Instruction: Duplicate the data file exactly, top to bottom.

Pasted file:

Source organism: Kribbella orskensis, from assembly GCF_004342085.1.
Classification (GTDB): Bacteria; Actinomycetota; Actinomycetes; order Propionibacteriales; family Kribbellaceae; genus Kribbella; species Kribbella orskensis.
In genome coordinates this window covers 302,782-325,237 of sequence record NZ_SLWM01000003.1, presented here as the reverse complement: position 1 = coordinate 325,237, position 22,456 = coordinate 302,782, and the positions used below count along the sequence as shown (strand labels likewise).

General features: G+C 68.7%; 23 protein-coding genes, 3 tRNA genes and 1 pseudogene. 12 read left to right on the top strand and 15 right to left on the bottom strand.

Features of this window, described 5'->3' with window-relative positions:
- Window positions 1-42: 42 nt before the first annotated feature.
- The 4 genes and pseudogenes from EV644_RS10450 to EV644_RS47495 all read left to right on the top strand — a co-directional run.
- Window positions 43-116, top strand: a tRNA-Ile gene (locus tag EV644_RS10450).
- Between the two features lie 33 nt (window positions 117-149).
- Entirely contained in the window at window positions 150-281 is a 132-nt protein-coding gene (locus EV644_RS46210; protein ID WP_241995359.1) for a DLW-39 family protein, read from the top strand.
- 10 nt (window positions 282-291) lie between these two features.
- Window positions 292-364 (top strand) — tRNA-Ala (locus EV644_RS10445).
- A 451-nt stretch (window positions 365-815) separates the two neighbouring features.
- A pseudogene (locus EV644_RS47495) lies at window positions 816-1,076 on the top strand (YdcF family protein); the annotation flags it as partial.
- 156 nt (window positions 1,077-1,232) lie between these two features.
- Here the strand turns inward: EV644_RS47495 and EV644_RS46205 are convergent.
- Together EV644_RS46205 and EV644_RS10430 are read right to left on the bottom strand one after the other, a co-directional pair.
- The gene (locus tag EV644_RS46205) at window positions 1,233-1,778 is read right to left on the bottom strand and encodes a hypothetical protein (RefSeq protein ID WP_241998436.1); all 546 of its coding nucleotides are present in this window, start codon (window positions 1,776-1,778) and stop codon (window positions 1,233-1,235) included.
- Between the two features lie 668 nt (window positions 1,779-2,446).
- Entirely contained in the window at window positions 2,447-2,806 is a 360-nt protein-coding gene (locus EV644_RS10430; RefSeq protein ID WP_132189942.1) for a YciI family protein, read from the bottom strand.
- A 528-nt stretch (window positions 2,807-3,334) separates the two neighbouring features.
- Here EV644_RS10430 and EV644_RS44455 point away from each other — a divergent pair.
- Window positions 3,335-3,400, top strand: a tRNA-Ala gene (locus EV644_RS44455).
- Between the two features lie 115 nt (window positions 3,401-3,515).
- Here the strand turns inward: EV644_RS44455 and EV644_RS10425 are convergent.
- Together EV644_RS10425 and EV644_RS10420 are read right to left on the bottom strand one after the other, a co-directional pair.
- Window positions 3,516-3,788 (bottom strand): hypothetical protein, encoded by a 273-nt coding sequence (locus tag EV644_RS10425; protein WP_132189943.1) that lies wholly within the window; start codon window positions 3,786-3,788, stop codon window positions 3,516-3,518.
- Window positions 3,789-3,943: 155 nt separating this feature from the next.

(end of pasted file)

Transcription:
Source organism: Kribbella orskensis, from assembly GCF_004342085.1.
Classification (GTDB): Bacteria; Actinomycetota; Actinomycetes; order Propionibacteriales; family Kribbellaceae; genus Kribbella; species Kribbella orskensis.
In genome coordinates this window covers 302,782-325,237 of sequence record NZ_SLWM01000003.1, presented here as the reverse complement: position 1 = coordinate 325,237, position 22,456 = coordinate 302,782, and the positions used below count along the sequence as shown (strand labels likewise).

General features: G+C 68.7%; 23 protein-coding genes, 3 tRNA genes and 1 pseudogene. 12 read left to right on the top strand and 15 right to left on the bottom strand.

Features of this window, described 5'->3' with window-relative positions:
- Window positions 1-42: 42 nt before the first annotated feature.
- The 4 genes and pseudogenes from EV644_RS10450 to EV644_RS47495 all read left to right on the top strand — a co-directional run.
- Window positions 43-116, top strand: a tRNA-Ile gene (locus tag EV644_RS10450).
- Between the two features lie 33 nt (window positions 117-149).
- Entirely contained in the window at window positions 150-281 is a 132-nt protein-coding gene (locus EV644_RS46210; protein ID WP_241995359.1) for a DLW-39 family protein, read from the top strand.
- 10 nt (window positions 282-291) lie between these two features.
- Window positions 292-364 (top strand) — tRNA-Ala (locus EV644_RS10445).
- A 451-nt stretch (window positions 365-815) separates the two neighbouring features.
- A pseudogene (locus EV644_RS47495) lies at window positions 816-1,076 on the top strand (YdcF family protein); the annotation flags it as partial.
- 156 nt (window positions 1,077-1,232) lie between these two features.
- Here the strand turns inward: EV644_RS47495 and EV644_RS46205 are convergent.
- Together EV644_RS46205 and EV644_RS10430 are read right to left on the bottom strand one after the other, a co-directional pair.
- The gene (locus tag EV644_RS46205) at window positions 1,233-1,778 is read right to left on the bottom strand and encodes a hypothetical protein (RefSeq protein ID WP_241998436.1); all 546 of its coding nucleotides are present in this window, start codon (window positions 1,776-1,778) and stop codon (window positions 1,233-1,235) included.
- Between the two features lie 668 nt (window positions 1,779-2,446).
- Entirely contained in the window at window positions 2,447-2,806 is a 360-nt protein-coding gene (locus EV644_RS10430; RefSeq protein ID WP_132189942.1) for a YciI family protein, read from the bottom strand.
- A 528-nt stretch (window positions 2,807-3,334) separates the two neighbouring features.
- Here EV644_RS10430 and EV644_RS44455 point away from each other — a divergent pair.
- Window positions 3,335-3,400, top strand: a tRNA-Ala gene (locus EV644_RS44455).
- Between the two features lie 115 nt (window positions 3,401-3,515).
- Here the strand turns inward: EV644_RS44455 and EV644_RS10425 are convergent.
- Together EV644_RS10425 and EV644_RS10420 are read right to left on the bottom strand one after the other, a co-directional pair.
- Window positions 3,516-3,788 (bottom strand): hypothetical protein, encoded by a 273-nt coding sequence (locus tag EV644_RS10425; protein WP_132189943.1) that lies wholly within the window; start codon window positions 3,786-3,788, stop codon window positions 3,516-3,518.
- Window positions 3,789-3,943: 155 nt separating this feature from the next.